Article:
Thank you again for your understanding and support in these most unusual times. I am proud to be a member of the extraordinary Duke community, and particularly proud of our Class of 2020 as you rise to the challenge of completing your courses of study in the coming weeks. My very best wishes to you all.


Vincent E. Price

Urgent Message Regarding Campus Activity

Dear Colleagues, 

As we confront the challenge of trying to contain the spread of COVID-19, we need your leadership and support to curtail the number of individuals on the Duke campus and in Duke facilities. 

These are unusual circumstances.  The most important thing we can do as a community is to follow the directives from local, state and federal public health officials to minimize to the extent possible the opportunity for community exposure.  This will serve to protect our health care providers, hospitals and clinics, and help us continue to fulfill our educational and research missions.  

For all university faculty and staff, we ask you to cease small-group and individual meetings effective immediately, transition to remote access for these activities, and follow the guidance for social distancing whenever on campus. We know this is challenging, and maybe even painful, but we have to do it.  And now. 

For our healthcare colleagues, we thank you for being on the front lines and continuing to work during these unprecedented circumstances. We encourage those who are able to be mindful of your friends and neighbors who are health care providers and frontline responders and to do what you can to support them. Helping with childcare, providing a meal, and other small gestures can make a big impact on those working long hours to care for our community. 

For managers, we call on you to be creative and resourceful in helping all of your colleagues who are able to transition as soon as possible to working remotely. You should use your discretion regarding who absolutely needs to be on-site and what work could be done remotely. Specific guidance on laboratory and research activity will be forthcoming. 

All Duke faculty and staff will continue to stay in a paid work status regardless of the work location or work schedule and should record their normal work hours.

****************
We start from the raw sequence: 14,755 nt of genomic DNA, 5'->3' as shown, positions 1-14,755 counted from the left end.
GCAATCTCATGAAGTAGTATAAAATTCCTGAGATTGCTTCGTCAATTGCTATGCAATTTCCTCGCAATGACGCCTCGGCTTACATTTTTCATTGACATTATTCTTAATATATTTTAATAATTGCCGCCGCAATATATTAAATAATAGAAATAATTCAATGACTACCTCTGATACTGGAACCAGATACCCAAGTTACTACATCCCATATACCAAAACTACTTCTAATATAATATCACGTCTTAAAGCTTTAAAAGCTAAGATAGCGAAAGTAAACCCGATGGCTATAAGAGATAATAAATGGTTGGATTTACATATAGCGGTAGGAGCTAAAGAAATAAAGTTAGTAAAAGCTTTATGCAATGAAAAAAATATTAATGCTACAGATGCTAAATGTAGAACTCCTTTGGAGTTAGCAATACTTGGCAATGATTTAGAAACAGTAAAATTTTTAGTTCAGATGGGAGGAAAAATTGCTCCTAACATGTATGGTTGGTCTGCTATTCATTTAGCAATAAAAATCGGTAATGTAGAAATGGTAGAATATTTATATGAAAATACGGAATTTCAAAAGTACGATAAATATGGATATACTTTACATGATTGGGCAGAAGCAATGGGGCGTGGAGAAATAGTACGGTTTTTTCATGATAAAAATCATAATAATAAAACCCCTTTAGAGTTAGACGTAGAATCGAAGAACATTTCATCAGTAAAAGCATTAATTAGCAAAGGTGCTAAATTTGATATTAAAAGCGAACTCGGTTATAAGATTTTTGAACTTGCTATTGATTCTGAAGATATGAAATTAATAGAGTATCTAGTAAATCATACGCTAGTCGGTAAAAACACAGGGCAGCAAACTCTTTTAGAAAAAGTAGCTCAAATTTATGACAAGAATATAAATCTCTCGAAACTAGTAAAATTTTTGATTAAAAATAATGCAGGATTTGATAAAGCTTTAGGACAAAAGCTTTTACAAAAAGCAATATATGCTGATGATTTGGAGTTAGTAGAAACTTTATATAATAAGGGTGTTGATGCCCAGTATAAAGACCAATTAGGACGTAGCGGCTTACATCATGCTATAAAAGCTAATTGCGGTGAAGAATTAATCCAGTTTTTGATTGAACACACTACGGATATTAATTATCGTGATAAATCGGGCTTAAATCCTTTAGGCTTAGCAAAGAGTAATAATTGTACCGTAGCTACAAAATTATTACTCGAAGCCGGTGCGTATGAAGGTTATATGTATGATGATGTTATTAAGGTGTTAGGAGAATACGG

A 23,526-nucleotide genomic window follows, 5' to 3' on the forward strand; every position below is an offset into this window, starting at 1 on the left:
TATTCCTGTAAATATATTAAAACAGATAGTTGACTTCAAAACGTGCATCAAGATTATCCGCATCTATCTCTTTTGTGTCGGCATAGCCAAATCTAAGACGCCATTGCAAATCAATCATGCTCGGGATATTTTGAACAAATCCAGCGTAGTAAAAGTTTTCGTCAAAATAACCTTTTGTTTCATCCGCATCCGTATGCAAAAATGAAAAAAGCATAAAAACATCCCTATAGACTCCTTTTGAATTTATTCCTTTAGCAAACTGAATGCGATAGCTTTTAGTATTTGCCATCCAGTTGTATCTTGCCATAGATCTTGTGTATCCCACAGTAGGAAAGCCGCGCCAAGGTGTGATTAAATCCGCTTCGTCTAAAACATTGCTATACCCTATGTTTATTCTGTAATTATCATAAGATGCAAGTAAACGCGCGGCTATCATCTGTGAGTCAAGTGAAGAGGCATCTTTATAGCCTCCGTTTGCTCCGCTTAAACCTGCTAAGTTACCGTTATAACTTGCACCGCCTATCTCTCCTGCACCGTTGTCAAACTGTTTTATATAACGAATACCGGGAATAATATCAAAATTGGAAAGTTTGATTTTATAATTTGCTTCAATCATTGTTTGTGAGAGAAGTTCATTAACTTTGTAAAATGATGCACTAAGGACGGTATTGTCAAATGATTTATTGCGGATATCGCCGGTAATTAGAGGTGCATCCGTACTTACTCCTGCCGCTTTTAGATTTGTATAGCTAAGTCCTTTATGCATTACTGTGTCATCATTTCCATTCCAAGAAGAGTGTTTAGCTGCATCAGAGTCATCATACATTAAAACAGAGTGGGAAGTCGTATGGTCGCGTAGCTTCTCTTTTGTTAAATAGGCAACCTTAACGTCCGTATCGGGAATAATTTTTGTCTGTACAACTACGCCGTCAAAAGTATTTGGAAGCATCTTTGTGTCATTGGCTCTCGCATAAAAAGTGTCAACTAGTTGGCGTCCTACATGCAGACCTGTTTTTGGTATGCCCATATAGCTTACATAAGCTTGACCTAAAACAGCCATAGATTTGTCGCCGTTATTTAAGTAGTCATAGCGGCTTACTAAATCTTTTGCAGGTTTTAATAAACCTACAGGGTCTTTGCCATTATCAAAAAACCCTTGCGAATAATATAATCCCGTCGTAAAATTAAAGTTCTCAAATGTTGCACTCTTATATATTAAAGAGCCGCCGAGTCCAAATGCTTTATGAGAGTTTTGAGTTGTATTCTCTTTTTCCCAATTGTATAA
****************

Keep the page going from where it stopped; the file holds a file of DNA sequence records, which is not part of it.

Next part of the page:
We are doing our best to respond to the numerous questions about operations, workplace issues, and health matters. You can find an updated list of Q&As on the official Duke Coronavirus website.  In addition, we have the following dedicated websites that provide key resources for working remotely, including access to virtual workshops on using communication tools, such as Zoom Meetings, and how to access Duke’s network using VPN (Virtual Private Network): 

  • Keep Working provides a central repository for all tools, resources and information for work-related issues during this time.
  • Keep Teaching is the source for all faculty and teaching resources as we transition to remote delivery of courses to students around the world.
  • Keep Learning provides information for students on academic, residential and support services. 

This is an extraordinary situation for everyone.  We expect that there will be further announcements regarding additional steps that Duke will have to take in order to adapt to this new reality, and to do our part in taking care of ourselves, our patients, our students, and our community.  I thank you in advance for your tireless dedication and boundless creativity. 


Vincent E. Price

Urgent Message Regarding COVID-19

To the Duke Community,

For the last several weeks, the Duke-wide Task Force has been working diligently to prepare for and plan our university’s response to COVID-19. In the past few days, it has become clear that the spread of the virus continues across the country.  Even though this is due to circumstances beyond our control, we can take steps now to minimize health and safety risks to Duke students, faculty, staff and the larger community, especially as students and faculty prepare to return from Spring Break.